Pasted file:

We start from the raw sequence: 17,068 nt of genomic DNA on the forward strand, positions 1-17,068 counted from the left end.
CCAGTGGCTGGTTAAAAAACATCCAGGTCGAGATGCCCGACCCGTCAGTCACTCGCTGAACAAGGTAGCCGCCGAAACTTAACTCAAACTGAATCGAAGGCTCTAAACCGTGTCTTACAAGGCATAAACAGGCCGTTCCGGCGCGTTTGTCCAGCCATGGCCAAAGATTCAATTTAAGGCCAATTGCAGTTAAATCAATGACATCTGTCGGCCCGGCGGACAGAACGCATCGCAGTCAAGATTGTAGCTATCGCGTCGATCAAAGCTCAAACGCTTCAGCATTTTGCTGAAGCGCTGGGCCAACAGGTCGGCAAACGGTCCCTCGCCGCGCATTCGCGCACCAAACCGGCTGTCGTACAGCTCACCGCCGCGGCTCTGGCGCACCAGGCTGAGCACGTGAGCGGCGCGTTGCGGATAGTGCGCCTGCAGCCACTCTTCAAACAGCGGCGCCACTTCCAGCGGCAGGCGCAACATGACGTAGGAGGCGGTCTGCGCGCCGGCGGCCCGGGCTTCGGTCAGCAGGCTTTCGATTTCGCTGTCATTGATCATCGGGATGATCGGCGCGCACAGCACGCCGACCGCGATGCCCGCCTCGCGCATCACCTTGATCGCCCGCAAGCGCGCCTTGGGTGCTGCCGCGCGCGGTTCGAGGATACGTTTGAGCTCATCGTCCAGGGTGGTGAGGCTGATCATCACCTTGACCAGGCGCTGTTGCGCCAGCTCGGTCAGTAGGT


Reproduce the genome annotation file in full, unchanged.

We start from the raw sequence: 17,068 nt of genomic DNA on the forward strand, positions 1-17,068 counted from the left end.
CCAGTGGCTGGTTAAAAAACATCCAGGTCGAGATGCCCGACCCGTCAGTCACTCGCTGAACAAGGTAGCCGCCGAAACTTAACTCAAACTGAATCGAAGGCTCTAAACCGTGTCTTACAAGGCATAAACAGGCCGTTCCGGCGCGTTTGTCCAGCCATGGCCAAAGATTCAATTTAAGGCCAATTGCAGTTAAATCAATGACATCTGTCGGCCCGGCGGACAGAACGCATCGCAGTCAAGATTGTAGCTATCGCGTCGATCAAAGCTCAAACGCTTCAGCATTTTGCTGAAGCGCTGGGCCAACAGGTCGGCAAACGGTCCCTCGCCGCGCATTCGCGCACCAAACCGGCTGTCGTACAGCTCACCGCCGCGGCTCTGGCGCACCAGGCTGAGCACGTGAGCGGCGCGTTGCGGATAGTGCGCCTGCAGCCACTCTTCAAACAGCGGCGCCACTTCCAGCGGCAGGCGCAACATGACGTAGGAGGCGGTCTGCGCGCCGGCGGCCCGGGCTTCGGTCAGCAGGCTTTCGATTTCGCTGTCATTGATCATCGGGATGATCGGCGCGCACAGCACGCCGACCGCGATGCCCGCCTCGCGCATCACCTTGATCGCCCGCAAGCGCGCCTTGGGTGCTGCCGCGCGCGGTTCGAGGATACGTTTGAGCTCATCGTCCAGGGTGGTGAGGCTGATCATCACCTTGACCAGGCGCTGTTGCGCCAGCTCGGTCAGTAGGT